THE INFORMERS. By Bret Easton Ellis. Alfred A. Knopf. 226 pages. $22.
SO WHAT do you do after you've written the sickest novel of the decade?
That seems to be the defining question of Brat Pack writer Bret Easton Ellis' career these days, and it's not an easy one to answer. Three years ago, Mr. Ellis' incendiary novel "American Psycho," dominated the public imagination with its eerie depiction of a Wall Street hotshot who has a yen for blood. The scenes of female torture and mutilation -- which were widely misinterpreted as a sign of misogynistic tendencies on the part of the author himself -- turned thousands of stomachs and certainly caused more than one missed night of sleep.
Now we can hear about much of that on TV in the O.J. Simpson murder case. Violence, carnage, brutality -- yawn, what else does Mr. Ellis have to show us?
Based on his new novel, "The Informers," the answer seems to be: not much. A collage of drug deals, infidelities and occasional slayings, Mr. Ellis' new novel harkens back to his highly overrated debut, "Less Than Zero," both in style and theme. But aside from its dissolute atmosphere of hazy West Coast hedonism, "The Informers" merely drifts unimpressively from one scene to the next, resounding themes of moral decay that just don't seem all that urgent or real.
The characters hail mostly from that fast-living, high-spending alternate universe in Southern California known as Hollywood. We have rock star flavor of the month Brian Metro, coasting listlessly through a world tour while his agent tries to keep him sober enough for public appearances; we have big movie studio executives and their families, drinking and doping their way through an indistinguishable line of affairs and drug scores; and, in the novel's most outlandish touch, we have a group of twentysomething vampires who trade bloodsucking tips and gossip about the trendiest ways to decorate their coffins.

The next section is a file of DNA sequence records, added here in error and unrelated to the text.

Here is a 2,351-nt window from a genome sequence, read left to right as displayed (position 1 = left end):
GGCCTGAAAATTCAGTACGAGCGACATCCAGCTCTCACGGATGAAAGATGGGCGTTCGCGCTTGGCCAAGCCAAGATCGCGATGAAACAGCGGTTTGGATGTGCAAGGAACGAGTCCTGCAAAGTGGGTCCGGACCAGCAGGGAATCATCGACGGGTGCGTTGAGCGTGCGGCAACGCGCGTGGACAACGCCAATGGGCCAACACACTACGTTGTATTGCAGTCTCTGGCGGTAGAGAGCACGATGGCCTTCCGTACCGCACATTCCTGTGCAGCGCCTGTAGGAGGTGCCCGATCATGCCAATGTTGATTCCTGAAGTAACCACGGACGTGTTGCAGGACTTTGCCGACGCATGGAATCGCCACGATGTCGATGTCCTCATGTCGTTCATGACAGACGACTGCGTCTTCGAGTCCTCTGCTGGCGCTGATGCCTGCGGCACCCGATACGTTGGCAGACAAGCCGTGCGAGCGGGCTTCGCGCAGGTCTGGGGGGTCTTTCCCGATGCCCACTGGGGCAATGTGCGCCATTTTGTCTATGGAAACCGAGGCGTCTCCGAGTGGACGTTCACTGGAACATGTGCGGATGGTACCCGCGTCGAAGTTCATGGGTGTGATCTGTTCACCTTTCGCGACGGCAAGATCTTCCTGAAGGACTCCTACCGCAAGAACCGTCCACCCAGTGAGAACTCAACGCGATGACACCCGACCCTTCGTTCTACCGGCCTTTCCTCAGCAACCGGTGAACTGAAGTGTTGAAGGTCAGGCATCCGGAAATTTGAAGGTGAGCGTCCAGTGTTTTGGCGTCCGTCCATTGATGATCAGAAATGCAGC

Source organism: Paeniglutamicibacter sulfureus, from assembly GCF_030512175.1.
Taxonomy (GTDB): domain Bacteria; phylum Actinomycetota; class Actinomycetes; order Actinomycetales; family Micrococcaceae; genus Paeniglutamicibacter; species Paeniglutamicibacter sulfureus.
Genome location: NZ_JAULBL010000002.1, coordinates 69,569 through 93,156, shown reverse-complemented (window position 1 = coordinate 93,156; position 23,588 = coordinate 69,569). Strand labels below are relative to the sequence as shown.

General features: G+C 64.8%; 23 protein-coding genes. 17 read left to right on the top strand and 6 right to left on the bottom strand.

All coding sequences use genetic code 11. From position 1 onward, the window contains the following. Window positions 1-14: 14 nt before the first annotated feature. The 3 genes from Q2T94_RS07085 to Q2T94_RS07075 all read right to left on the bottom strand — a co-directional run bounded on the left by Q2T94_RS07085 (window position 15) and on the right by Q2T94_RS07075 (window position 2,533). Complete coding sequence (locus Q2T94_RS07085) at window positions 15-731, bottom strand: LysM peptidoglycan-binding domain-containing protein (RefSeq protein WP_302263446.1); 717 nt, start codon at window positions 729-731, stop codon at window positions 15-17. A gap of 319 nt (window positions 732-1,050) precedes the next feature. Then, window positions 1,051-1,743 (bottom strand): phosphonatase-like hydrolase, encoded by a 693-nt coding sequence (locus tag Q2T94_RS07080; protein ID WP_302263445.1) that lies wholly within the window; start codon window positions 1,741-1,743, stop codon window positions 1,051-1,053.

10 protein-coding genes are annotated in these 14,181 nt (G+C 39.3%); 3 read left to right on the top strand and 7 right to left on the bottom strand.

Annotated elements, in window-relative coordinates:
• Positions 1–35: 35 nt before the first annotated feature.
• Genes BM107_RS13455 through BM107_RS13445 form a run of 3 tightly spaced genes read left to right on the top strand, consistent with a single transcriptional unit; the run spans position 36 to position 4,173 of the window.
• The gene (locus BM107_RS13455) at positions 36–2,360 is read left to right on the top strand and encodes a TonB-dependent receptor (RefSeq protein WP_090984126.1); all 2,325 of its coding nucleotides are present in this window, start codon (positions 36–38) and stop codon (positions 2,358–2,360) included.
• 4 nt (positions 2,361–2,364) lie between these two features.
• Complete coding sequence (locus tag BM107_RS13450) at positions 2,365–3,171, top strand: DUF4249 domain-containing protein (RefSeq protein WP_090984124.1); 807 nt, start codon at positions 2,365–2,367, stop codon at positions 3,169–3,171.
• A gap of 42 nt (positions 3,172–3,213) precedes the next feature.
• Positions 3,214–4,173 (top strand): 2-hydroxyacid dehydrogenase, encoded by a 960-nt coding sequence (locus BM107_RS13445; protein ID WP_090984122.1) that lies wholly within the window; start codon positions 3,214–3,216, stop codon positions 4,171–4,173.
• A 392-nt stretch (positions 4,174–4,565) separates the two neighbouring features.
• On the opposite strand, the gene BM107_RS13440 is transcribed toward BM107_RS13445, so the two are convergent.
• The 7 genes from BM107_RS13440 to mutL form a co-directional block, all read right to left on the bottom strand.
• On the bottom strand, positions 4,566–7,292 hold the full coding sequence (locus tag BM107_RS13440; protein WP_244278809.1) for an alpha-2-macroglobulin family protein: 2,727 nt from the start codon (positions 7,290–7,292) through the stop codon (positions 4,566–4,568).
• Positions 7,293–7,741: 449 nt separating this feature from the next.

In a dizzying series of first-person narratives, "The Informers" attempts to capture the lackadaisical attitude of Los Angeles, that feeling that time and history somehow ceased two or three lines of cocaine ago. Occasionally it works, when we trace the development of a rumor like a game of Telephone, where each incarnation is more fantastic than the next. At such points, Mr. Ellis manages to make the reader feel like it's his fault that he can never remember which character is which, even though there are conflicting reports on their whereabouts and even their identities from the chemical-abusing protagonists.
But then you realize that L.A. never really felt like it does in "The Informers." What you're remembering is the way novels like Jay McInerney's "Bright Lights Big City" and Mr. Ellis' own "Less Than Zero" made you feel about modern city life.
It's then that the problems start to shine through. Given that most of the characters in Mr. Ellis' novel are victims of their own malice and excess, why should we care what happens to them? The most common reaction I had to the ensemble cast of "The Informers" -- like with mass murderer Patrick Bateman of "American Psycho" -- was to wish the majority dead and be gone with them.
Strangely enough, "The Informers" often even feels nostalgiac. But unless you have a soft spot for New Wave bands and pre-"Just Say No" attitudes on drug usage, the best course is just not to bother slugging through the whole thing. Better luck next time, Bret.
Dave Edelman writes from Cockeysville.